A thermal insulation engineer covers pipes, boilers and ductwork with insulating material and metal cladding. The purpose of this is to keep heat in – in the case of heating systems – or to keep heat out – in the case of refrigeration or air conditioning systems. They are otherwise known as pipework laggers.
You could be:
- using building plans to decide where to put the insulation
- choosing the right insulating material – foam, wool or silicate – for a particular job
- measuring, cutting and shaping the insulating material to fit round the pipework
- cleaning the surfaces to be insulated – perhaps stripping out old insulation, which could include asbestos
- fixing the sections in place using clips, cement or adhesive
- covering the insulated equipment with sheet metal cladding to protect it from damage or bad weather
- using machines to blow insulating materials into cavities in wall and floors
- sealing the area after installing the insulation.
The figures below are only a guide. Actual pay rates may vary, depending on:
- where you work
- the size of the company or organisation you work for
- the demand for the job.
Pay for apprentices may start on the National Minimum Wage (NMW). The apprentice rate, for those aged under 19 or aged 19 or over and in the first year of their apprenticeship, is £5.28 an hour (1 April 2023).
Starting pay after training starts at around £20,000 a year, rising to £25,000 a year. With more experience this can rise to around £40,000 a year. You can get extra payments in overtime, bonuses, travel and living away from home allowances.
- You work either indoors or outdoors.
- You travel to different sites: homes, offices, factories, power stations, refineries or even ships.
- It will be dusty and there is a risk of exposure to harmful substances such as asbestos.
- There is a lot of lifting and bending, sometimes while working at heights on scaffolding or using rope access, or in cramped, confined spaces.
- You wear protective clothing and masks.
- You often work overtime, particularly at weekends.
- You might have to spend some time working away from home.
Workforce Employment Status
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- You would usually enter through a Modern Apprenticeship, managed by the Thermal Insulation Contractors Association (TICA).
- Entry requirements are normally around 4 subjects at National 4 or 5 including English and Maths.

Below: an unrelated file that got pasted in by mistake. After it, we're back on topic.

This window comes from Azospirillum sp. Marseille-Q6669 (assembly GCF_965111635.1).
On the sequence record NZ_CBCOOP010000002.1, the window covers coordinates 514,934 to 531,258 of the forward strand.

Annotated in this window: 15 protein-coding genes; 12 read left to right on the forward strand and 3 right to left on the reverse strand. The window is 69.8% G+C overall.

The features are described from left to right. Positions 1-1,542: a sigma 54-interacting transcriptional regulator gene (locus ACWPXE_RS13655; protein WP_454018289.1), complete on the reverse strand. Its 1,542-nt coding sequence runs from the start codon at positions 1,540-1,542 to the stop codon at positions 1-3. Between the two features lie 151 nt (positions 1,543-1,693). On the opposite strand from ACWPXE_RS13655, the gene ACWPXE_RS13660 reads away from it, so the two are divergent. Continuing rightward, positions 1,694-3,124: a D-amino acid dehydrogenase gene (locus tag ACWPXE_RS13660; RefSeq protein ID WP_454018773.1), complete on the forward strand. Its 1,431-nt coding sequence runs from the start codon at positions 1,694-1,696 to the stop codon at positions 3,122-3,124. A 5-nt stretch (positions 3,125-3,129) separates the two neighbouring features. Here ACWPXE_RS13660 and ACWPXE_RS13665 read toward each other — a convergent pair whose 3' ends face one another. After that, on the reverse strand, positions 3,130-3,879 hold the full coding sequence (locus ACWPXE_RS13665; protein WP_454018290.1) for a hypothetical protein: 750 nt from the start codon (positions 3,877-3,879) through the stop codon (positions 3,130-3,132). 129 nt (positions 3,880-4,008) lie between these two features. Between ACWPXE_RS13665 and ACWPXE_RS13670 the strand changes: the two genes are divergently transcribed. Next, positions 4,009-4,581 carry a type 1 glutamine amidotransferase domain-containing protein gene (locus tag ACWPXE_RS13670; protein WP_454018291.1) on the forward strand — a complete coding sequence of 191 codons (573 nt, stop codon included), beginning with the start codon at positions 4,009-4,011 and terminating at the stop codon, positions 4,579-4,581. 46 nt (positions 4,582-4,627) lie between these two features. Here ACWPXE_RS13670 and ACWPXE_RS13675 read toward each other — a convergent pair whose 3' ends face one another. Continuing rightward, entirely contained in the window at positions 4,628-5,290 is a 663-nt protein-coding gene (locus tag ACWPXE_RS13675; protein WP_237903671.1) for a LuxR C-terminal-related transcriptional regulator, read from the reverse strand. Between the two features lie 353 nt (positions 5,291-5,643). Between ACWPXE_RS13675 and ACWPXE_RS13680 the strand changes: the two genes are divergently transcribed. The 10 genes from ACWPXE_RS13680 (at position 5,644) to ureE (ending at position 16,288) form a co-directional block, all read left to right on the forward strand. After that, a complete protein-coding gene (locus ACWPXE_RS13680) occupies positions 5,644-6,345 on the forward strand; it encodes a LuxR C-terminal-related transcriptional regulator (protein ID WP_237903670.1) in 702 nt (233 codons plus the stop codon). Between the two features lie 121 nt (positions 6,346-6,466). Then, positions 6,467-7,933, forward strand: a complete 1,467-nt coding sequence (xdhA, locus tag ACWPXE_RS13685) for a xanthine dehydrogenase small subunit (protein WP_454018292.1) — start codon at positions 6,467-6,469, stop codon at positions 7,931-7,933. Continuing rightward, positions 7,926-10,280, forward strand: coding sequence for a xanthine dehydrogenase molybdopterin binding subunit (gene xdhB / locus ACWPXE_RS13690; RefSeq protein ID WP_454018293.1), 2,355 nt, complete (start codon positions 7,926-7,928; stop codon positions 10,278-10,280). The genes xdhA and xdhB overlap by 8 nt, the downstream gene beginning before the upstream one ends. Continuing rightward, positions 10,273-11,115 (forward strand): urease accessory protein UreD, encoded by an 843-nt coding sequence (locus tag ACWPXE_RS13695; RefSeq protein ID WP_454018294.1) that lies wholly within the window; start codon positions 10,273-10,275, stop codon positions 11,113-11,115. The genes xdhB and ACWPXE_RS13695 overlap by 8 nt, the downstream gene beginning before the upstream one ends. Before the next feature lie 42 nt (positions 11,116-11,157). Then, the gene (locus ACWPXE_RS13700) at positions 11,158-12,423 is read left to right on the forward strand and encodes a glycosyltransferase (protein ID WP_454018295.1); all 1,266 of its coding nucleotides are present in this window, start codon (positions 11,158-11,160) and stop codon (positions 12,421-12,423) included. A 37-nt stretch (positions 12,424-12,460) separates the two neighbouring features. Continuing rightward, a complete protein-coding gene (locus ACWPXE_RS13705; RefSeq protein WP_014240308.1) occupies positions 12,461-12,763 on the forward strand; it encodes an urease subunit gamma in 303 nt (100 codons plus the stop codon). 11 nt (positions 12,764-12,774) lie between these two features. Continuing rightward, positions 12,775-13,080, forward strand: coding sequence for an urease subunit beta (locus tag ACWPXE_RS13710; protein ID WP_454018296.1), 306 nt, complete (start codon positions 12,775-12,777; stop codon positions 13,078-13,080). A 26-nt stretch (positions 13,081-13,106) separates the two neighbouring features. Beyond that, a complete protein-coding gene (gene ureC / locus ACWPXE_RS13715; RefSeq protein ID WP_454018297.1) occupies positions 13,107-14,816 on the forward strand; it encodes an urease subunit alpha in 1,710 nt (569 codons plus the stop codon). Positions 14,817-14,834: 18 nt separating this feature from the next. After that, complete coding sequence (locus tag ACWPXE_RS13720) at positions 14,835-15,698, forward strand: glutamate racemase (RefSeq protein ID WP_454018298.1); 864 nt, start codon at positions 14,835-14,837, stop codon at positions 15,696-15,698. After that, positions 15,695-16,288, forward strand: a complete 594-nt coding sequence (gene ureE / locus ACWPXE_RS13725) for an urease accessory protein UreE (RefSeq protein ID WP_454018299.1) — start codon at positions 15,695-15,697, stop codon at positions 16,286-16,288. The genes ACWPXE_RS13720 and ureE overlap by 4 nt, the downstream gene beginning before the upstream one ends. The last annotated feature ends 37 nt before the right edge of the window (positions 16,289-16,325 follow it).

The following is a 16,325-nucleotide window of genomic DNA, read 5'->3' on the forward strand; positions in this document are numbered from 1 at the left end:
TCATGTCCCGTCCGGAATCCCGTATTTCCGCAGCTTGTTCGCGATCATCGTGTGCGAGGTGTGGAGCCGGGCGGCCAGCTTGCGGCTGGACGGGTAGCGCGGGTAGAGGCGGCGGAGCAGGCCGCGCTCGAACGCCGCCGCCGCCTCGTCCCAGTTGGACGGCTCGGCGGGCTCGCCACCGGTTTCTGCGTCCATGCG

- You could study the Foundation Apprenticeship in Construction (SCQF Level 4 or 5) in S3-S6, which can help to get into a relevant Modern Apprenticeship.
- You could enter via previous industry related experience, for example air conditioning, and apply directly to employers.
- You may have to sit an aptitude test as part of the application process.
- A driving licence is useful and sometimes essential.
- You must be physically fit enough to climb ladders and carry loads.
- You must hold a Construction Skills Certification Scheme (CSCS) card or equivalent to work on a site. You must pass a health and safety test to qualify for this scheme.
Look for jobs with specialist lagging firms, with building contractors, building service engineers, or heating equipment manufacturers.
Workforce Education Levels (UK)
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Job Outlook Scotland and UK
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What Does it Take?
You need to have:
- good practical skills
- maths skills for measuring and calculating quantities
- an awareness of safety issues.
You need to be able to:
- work accurately
- work as part of a team
- travel and stay away from home
- work at heights as well as in confined spaces.
- The apprenticeship lasts for two years with on the job and off the job training, followed by a further two years on the job training.
- You would attend The National Training Centre in Darlington on a block release basis while studying for SVQ in Thermal Insulation (Construction) at SCQF Level 6.
- You would also complete training in Employer Rights and Responsibilities, PASMA and Asbestos Awareness as part of your apprenticeship.
- If you work with asbestos, you must take a short yearly update course, run by the Asbestos Control and Abatement Division (ACAD).
- If you will be working at heights using rope access, you will complete training through the International Rope Access Trade Association (IRATA).
- With experience, in a large company you can apply for a supervisory post.
- You might move into management.
- You could become self-employed.
- You might move into a related area of work, such as heating and ventilating or air conditioning and refrigeration.
The increased emphasis on energy conservation, both in industry and in the domestic situation, should lead to a need for more effective thermal insulation in most buildings.
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